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Glastonbury 2010 pushes sustainability 21.06.10


Green Futures Space

The Fairtrade Foundation congratulates the Glastonbury Festival (Wednesday, 23 June to Sunday 27 June) at Worthy Farm as it celebrates its fortieth anniversary this year, and commends the festival organisers on their success at placing the sustainability agenda central to the midsummer celebration.



BHats off to Glastonbury for being a forerunner, promoting green issues throughout its long history and then blazing a trail for festivals around the UK by requiring all food stalls to sell Fairtrade products since 2004’, says Veronica Pasteur, Head of Campaigns at the Fairtrade Foundation. This year the procurement requirement for stall-holders is that all coffee, hot chocolate, sugar and most tea will be Fairtrade. Many of the stalls will be selling a wider range of Fairtrade products including fruit, chocolate, juices and Fairtrade cotton t-shirts.


The Fairtrade Foundation is also linking up with the Soil Association, Greenpeace, NCASS (the Nationwide Caterers Association) and the Glastonbury Festival to assess and judge the 5th annual Green Trader Awards. Veronica Pasteur will, for the fourth year, lead a team of volunteers who will scour the site, interviewing hundreds of traders during the Festival. They will ask questions about everything from how traders and their staff got to the Festival, to what their stall is made of, how much of their stock is Fairtrade, organic or recycled and any other ethical criteria they used to maintain a more positive impact on the environment. Last year 400 stalls were visited and many were commended for the way they were promoting Fairtrade. Of the six Glastonbury Green Traders Awards presented, Tat for Tibet won The Fairtrade Award. As well as a prize, each of the winners receives an award banner for their stall which provides lots of fun photo opportunities.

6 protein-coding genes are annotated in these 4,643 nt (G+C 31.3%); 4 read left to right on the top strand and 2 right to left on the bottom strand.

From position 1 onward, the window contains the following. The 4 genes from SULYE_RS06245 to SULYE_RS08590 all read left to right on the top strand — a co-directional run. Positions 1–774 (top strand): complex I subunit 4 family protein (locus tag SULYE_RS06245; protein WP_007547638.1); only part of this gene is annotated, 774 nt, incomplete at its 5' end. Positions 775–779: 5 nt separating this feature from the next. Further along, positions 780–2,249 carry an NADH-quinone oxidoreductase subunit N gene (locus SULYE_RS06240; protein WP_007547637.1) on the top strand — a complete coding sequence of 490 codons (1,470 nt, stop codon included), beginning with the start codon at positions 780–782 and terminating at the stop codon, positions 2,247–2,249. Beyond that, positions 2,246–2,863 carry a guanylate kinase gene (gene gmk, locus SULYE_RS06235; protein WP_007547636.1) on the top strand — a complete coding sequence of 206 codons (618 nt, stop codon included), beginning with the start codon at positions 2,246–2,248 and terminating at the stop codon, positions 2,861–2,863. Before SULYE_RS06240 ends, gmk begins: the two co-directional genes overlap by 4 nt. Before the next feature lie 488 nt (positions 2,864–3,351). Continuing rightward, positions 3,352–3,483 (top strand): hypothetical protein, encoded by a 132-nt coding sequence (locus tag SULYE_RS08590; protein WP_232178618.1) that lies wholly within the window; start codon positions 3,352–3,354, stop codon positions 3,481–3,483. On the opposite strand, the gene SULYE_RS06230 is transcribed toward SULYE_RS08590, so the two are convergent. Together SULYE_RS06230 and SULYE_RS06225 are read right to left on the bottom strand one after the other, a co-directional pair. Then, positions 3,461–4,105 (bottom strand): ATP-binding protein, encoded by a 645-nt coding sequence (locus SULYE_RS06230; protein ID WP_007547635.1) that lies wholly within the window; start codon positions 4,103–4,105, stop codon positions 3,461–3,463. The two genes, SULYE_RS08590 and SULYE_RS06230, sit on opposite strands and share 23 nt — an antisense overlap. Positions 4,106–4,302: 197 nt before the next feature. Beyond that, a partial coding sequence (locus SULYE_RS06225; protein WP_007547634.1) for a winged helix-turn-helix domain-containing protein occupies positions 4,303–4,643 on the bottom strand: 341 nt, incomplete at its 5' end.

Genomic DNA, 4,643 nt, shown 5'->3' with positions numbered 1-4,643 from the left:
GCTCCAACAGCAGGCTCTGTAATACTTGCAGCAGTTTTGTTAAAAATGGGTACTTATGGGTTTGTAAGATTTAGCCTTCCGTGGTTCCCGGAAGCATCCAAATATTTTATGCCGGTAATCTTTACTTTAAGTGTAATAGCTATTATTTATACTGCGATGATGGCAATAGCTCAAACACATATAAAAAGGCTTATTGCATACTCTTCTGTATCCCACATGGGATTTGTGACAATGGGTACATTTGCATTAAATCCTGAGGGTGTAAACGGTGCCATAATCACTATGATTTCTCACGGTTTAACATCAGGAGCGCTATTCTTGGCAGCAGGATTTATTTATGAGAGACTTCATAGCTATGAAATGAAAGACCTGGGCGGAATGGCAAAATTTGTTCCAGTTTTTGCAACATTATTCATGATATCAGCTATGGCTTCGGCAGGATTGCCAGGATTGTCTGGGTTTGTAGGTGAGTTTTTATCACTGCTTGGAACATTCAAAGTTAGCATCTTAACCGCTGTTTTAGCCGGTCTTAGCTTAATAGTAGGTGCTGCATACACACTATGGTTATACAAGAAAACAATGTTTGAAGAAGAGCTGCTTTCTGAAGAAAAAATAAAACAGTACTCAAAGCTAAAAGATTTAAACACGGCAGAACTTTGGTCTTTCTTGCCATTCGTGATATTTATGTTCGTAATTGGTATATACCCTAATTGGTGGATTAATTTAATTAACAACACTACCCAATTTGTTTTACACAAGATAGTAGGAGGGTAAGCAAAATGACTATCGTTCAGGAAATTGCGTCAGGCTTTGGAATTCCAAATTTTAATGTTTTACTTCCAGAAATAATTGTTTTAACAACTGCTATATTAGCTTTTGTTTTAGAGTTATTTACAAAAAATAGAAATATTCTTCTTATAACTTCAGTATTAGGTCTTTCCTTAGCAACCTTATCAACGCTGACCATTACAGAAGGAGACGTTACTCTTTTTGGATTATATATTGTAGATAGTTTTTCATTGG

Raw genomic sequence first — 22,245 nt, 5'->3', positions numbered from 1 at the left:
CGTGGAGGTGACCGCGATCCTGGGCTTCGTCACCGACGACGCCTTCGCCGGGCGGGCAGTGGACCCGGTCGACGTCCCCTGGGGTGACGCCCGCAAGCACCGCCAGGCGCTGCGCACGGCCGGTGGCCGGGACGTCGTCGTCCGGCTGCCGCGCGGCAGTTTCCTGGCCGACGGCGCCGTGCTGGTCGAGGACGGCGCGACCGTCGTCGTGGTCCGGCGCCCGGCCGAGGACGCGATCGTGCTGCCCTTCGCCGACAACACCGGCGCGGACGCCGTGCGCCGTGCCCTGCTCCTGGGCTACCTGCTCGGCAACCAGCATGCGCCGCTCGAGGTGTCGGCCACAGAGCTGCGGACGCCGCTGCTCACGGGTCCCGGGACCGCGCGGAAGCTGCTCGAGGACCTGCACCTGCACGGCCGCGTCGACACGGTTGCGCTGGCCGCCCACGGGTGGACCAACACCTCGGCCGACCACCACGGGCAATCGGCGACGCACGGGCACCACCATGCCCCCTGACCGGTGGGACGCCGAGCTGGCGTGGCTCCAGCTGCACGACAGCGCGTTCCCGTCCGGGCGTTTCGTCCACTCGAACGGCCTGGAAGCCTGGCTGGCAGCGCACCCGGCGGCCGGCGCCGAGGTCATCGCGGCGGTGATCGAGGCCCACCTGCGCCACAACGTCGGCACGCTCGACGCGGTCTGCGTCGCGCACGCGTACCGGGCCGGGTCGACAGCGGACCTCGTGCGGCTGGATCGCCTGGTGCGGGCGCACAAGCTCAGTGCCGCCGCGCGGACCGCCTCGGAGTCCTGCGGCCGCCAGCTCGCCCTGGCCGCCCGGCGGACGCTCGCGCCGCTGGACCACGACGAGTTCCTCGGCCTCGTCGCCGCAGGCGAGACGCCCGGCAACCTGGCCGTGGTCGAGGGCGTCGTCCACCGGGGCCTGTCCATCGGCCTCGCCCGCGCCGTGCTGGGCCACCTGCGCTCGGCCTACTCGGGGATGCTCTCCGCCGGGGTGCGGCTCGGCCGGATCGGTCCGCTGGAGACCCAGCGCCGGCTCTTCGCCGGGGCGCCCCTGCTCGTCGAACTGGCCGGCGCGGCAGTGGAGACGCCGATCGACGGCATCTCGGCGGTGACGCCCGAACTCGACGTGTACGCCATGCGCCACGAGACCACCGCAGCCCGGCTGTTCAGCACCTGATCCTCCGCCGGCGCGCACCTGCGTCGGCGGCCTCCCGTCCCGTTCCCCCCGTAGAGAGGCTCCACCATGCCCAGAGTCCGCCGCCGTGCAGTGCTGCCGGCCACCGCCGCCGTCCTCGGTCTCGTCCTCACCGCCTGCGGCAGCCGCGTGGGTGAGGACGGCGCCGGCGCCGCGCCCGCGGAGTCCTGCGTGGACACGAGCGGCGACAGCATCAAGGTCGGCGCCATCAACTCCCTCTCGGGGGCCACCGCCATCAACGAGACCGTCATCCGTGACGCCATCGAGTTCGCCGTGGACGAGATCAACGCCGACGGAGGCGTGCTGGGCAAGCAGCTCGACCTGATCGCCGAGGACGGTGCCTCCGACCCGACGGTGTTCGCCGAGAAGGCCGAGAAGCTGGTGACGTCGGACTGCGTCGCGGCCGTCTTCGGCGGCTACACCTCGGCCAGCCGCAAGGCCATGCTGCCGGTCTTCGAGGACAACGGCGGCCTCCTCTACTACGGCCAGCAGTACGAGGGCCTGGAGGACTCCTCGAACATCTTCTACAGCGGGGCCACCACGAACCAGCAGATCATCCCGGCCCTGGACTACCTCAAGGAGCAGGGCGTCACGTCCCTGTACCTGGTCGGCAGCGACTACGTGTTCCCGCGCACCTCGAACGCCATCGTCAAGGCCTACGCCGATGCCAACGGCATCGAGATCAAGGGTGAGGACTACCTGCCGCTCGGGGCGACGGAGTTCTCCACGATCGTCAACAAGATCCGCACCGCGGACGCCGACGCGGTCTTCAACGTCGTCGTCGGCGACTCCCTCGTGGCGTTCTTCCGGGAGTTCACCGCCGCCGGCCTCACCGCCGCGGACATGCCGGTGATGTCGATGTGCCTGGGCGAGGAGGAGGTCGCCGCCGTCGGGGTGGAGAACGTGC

‘It is great the way Glastonbury exposes people to sustainability messages including Fairtrade.’ Veronica Pasteur continues. ‘The festival may only be for a few days, but we hope that many people will pick up the Fairtrade bug and take it back home for life. Farmers and workers in the developing world really need the support of the sort of energetic, active audience that Glastonbury attracts’.


Residents of the nearby town of Shepton Mallet which has an active Fairtrade campaign will help run a Fairtrade stall on the Greenpeace Field. And Greenpeace and the Fairtrade Foundation will hold a Strictly Fairtrade Tea Dance on Sunday after the ‘mass wedding’, another annual Glastonbury feature where couples pledge themselves to each other for a year and a day. The Strictly Fairtrade Tea Dance will mimic the tone of the earlier Strictly Fairtrade Tea Dance which took place in Trafalgar Square, London, during Fairtrade Fortnight in March where dancers held an impromptu bouncy flash mob-style tea dance, dancing to music like the Kaiser Chiefs’ ‘I Predict a Riot’. The Kaiser Chiefs have voiced their support for Fairtrade in the past. Free cups of Fairtrade tea will be given out at the dance and there will be spot prizes for dancers including a hamper of Fairtrade products.


Veronica Pasteur will also be speaking about Fairtrade at the Speakers Forum at 6.30 on Saturday 26 June.

Peter Shield

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